1. That is incredibly sad. It sounds as though your friends have found themselves in a no-win situation. I hope they come through without moving a great deal of guilt with them.

      1. Later today the boss took the ill dog, brought it to the vet and the vet euthanised it. Then he went back to the property and yelled at my friend and told her it’s all her fault, because she has “made the dog dirty.” That man is so crazy. He said she should move out immediately (with the 5 remaining dogs). But luckily there are laws in France, that forbid to drive people out on the streets.

  2. So true..as a helpless child also I empathise with being in a helpless position,whether it be animal or human.Yes I get angry and I feel pain but in the end that is my problem and mine to have to deal with,work out why I feel that way and try my hardest to stop lashing out..too much anger helps no man or animal..and yes it is hard ..I see and hear things and I feel the pain of the helpless..trying not to lash out on behalf of the helpless ones is a matter of trying to calm that little girl who now has a voice and focus that to helping not harming.

  3. You are very wise. When I had to adopt out my cat Quackey, it broke my heart. When I left him with the volunteers, I walked back to my car weeping openly. It was so hard to say goodbye to that sweet cat. Luckily they were able to find a home for him within a week, but there were no promises. I’m afraid that I am one of those people who feels more love for animals than people. Maybe I should take a look in the mirror and figure out why that is?

  4. A very good point. I often say I prefer the company of animals to humans but I try to never judge.

    One example. I am part of an online guinea pig community which is totally against breeding, a policy I agree with. However someone signed up and posted that their friend had tried to breed their guinea pigs and both had ended up with injuries. Instead of offering advice I was ashamed to see most members saying how evil she and her friend were. I posted that although what they were discussing was against the rules they needed to do certain things to clean up the piggies and get them to a vet. They later posted that they were both 14 and their parents had said it was ok to breed their guinea pigs if they wanted too. They didn’t know any better and they learnt their lesson but they won’t be coming back to an online community for advice after that reaction. Two young, frightened girls who needed help. What they did was wrong and what their parents did was wrong but they needed help and they did the right thing booking vet appointments and asking people for advice in the meantime.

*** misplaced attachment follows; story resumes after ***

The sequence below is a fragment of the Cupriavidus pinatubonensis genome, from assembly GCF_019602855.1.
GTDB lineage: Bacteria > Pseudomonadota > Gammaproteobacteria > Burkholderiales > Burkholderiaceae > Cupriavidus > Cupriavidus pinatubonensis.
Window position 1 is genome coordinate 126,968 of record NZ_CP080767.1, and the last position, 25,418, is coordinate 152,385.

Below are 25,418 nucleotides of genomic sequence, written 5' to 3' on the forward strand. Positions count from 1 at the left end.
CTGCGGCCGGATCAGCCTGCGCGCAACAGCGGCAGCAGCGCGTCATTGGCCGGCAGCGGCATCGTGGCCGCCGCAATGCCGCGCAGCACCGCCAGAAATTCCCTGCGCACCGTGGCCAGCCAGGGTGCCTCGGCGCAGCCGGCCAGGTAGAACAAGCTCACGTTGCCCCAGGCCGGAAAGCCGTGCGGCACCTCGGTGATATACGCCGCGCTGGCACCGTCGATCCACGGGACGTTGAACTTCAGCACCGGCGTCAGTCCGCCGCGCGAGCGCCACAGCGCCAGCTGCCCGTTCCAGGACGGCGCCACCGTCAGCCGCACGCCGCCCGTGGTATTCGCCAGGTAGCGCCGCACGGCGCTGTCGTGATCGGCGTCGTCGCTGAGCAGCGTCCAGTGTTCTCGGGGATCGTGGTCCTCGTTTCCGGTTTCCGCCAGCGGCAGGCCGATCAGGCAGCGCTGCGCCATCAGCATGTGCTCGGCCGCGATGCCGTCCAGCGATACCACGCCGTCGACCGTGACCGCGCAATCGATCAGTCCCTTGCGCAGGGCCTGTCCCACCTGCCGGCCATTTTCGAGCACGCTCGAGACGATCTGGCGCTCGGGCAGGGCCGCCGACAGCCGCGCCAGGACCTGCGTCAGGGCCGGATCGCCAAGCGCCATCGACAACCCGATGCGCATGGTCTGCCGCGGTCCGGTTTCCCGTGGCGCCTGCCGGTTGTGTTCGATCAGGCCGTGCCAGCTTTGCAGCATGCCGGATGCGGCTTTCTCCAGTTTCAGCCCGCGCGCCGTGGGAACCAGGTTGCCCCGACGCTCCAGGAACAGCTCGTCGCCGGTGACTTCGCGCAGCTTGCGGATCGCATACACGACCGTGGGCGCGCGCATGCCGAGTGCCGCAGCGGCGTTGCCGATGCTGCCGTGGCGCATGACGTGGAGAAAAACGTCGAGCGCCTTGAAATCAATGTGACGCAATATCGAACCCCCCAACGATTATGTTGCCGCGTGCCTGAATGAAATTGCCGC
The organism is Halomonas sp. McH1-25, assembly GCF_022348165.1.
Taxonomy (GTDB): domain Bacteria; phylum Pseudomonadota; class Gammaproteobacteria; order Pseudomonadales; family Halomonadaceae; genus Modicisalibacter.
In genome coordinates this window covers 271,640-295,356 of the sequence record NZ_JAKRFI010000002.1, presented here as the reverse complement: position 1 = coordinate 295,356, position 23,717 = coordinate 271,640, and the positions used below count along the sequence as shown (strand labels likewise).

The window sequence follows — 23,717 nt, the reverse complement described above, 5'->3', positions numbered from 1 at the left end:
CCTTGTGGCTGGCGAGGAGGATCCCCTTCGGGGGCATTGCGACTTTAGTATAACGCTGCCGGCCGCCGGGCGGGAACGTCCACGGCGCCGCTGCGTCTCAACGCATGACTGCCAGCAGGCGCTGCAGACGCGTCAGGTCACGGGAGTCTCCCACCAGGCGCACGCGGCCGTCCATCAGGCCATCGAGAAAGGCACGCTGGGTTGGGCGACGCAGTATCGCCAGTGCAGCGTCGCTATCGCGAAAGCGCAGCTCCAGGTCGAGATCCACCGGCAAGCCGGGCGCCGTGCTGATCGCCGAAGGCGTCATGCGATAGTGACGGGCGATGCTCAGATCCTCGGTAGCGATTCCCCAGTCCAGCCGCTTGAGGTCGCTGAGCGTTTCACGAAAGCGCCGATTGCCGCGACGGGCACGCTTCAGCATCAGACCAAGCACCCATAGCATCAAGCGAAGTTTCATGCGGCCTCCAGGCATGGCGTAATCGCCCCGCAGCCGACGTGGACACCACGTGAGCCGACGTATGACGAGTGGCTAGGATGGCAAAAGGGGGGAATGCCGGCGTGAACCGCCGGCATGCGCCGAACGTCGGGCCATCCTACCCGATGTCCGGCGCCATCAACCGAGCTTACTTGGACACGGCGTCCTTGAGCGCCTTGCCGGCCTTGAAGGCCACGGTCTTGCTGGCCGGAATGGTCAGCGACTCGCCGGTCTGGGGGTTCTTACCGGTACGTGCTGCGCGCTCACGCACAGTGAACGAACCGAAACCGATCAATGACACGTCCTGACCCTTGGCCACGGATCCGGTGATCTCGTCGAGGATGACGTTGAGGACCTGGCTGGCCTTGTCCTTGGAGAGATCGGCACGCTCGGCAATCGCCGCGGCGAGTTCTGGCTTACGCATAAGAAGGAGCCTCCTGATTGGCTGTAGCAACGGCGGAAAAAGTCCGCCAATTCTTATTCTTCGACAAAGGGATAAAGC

It frustrates me that people jump to conclusions and make assumptions based on very little. Another case is where my new little man Noah came from. A lady had been sold three male guinea pigs (something that hardly ever works out) and they had fought. She was rude and a terrible lady but I worked with her to bond two of the piggies and took the one she claimed was ‘ugly’. My little Noah. I tried not to judge her even though her attitude really annoyed me and helped out for the sake of the animals. When it comes to animal welfare people should be able to put aside their feeling or at least keep them private for the sake of the animals.

    All animal lovers should think the same, breeders, shelter owners, volunteer fosters or zoo keepers. Animals should come first and if an animal is in need you should help them if you can.

    ~ Amy

  5. I’ll start by saying I haven’t read that post going around and on purpose too, I don’t really want to get involved in that debate, get upset, etc. What I can say from working in a shelter is that I learned some lessons I didn’t think I needed to learn mainly, don’t judge the people who bring the animals in to relinquish, it’s already painful enough for them.

    1. I agree, Emily. One thing I am happy about is that HSUS is now working on an initiative to help educate lower income people on how they can help their animals. Many poor people love their companion animals but may not know about low-cost vet services that are available, and even if they do, don’t have transportation to access those services.